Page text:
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Competition at the luxury end of the regional market certainly seems to be hotting up. Getting hold of Bombardier's new CRJ550 aircraft gives United something to shout about.

United Continental Holdings Inc. is revamping part of its regional-jet fleet to add more first-class seats and amenities, part of a wider push to attract lucrative business travelers.

The remodeled regional aircraft, dubbed the CRJ550, will be an adaptation of a plane made by Bombardier Inc. that typically flies with 70 seats. That’s 20 more than in United’s new configuration, which adds bigger luxury seats while removing economy berths. The airline plans to offer the service by year-end in Chicago, followed by flights from Newark, New Jersey.

“We felt we were in a competitive disadvantage in certain markets,” Chief Commercial Officer Andrew Nocella told reporters. “The CRJ550 is one of many things we’re doing as a company to close that gap.”

The revamped jet is part of a broader fleet renewal at United as it races with Delta Air Lines Inc. and American Airlines Group Inc. to segment aircraft cabins for a full spectrum of customers, from international business travelers to leisure passengers in the lowest-priced basic economy. United is adding more than 1,600 premium seats to almost 250 aircraft across the fleet, not just small jets.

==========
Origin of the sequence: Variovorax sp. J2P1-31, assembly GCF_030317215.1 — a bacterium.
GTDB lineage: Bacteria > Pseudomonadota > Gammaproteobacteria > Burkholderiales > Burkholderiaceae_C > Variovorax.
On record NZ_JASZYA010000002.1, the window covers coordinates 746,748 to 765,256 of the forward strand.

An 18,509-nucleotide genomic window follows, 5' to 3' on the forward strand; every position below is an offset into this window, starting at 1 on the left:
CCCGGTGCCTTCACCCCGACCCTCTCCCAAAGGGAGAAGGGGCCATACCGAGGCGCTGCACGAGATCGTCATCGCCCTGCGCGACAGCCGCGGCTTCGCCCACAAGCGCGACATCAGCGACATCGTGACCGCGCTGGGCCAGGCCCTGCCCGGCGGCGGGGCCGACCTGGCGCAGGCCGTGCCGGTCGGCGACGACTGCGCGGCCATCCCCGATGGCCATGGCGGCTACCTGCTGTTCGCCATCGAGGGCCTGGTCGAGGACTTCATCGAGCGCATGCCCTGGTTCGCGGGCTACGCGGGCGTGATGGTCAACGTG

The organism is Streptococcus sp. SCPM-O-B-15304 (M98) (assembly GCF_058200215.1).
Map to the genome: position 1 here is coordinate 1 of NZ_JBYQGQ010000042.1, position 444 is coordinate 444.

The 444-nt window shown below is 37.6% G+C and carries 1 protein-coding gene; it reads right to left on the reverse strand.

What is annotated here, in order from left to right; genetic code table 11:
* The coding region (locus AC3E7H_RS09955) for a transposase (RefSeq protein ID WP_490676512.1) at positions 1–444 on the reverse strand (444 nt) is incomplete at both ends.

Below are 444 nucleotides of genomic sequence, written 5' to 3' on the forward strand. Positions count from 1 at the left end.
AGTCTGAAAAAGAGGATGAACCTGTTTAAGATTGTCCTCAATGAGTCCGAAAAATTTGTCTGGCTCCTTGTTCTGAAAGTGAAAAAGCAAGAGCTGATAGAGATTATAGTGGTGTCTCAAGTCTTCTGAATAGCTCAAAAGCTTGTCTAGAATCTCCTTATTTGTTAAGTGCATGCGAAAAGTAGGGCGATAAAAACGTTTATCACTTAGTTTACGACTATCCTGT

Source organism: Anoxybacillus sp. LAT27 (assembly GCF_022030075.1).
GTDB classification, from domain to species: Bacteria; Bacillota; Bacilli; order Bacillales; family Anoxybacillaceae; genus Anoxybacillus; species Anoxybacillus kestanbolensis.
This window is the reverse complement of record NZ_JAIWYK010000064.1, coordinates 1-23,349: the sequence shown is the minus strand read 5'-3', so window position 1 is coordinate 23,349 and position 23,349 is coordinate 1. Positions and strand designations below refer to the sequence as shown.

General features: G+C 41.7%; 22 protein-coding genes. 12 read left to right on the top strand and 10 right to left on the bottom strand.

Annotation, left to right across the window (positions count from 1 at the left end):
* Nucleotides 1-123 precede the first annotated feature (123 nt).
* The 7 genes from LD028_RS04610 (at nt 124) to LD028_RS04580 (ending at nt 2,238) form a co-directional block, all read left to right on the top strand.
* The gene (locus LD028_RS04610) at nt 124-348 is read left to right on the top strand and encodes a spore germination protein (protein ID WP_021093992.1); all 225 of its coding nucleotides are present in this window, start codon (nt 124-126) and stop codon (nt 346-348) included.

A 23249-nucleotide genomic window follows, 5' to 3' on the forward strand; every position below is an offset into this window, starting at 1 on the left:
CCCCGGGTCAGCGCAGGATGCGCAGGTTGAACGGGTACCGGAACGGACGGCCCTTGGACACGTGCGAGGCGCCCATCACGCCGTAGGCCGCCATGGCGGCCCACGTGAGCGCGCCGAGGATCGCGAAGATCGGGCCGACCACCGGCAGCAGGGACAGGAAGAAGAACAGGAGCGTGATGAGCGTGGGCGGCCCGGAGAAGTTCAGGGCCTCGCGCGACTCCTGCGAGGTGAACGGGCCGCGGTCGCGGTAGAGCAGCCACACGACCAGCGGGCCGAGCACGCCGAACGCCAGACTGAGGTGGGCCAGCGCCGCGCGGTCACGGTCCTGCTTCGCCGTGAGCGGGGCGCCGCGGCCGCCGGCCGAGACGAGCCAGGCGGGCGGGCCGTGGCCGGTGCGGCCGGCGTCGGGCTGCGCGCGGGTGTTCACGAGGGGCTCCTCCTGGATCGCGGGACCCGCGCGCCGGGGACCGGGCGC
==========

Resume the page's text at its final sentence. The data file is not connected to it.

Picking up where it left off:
One route United is eyeing for its upgraded regional offering runs between Chicago and Bentonville, Arkansas, home of Walmart Inc. Both American and Delta have a dozen first-class seats on their regional jets carrying passengers from Northwest Arkansas Regional Airport to major hubs. United has older 50-seat jets, all with economy seating.

Self-Serve Snacks

United expects to gain certification from U.S. and Canadian aviation regulators before the end of the year for the remodeled regional planes, which are adapted from Bombardier’s CRJ700.

The jets will feature Wi-Fi service and a self-service beverage and snack station for the 10-seat first class section. It also will have four storage closets, cutting down on the need to gate-check bags.

The fleet of 50 short-haul planes will continue to be operated by GoJet Airlines, a regional carrier owned by Trans States Airlines that also flies for Delta.

United also will add four more first-class seats on its mainline Airbus SE A319 and A320 aircraft, bringing them to 12 and 16, respectively. And the carrier is boosting the size of the premium cabin on 21 of its Boeing Co. 767-300ER aircraft, adding 16 Polaris business-class seats to bring the total to 46.

©2019 Bloomberg L.P.

This article was written by Justin Bachman from Bloomberg and was legally licensed through the NewsCred publisher network. Please direct all licensing questions to

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Tags: bombardier, luxury, united airlines

Photo credit: A CRJ550 aircraft in Bombardier livery. United plans to use the jet in Chicago, followed by flights from Newark, New Jersey. Bombardier Commercial Aircraft

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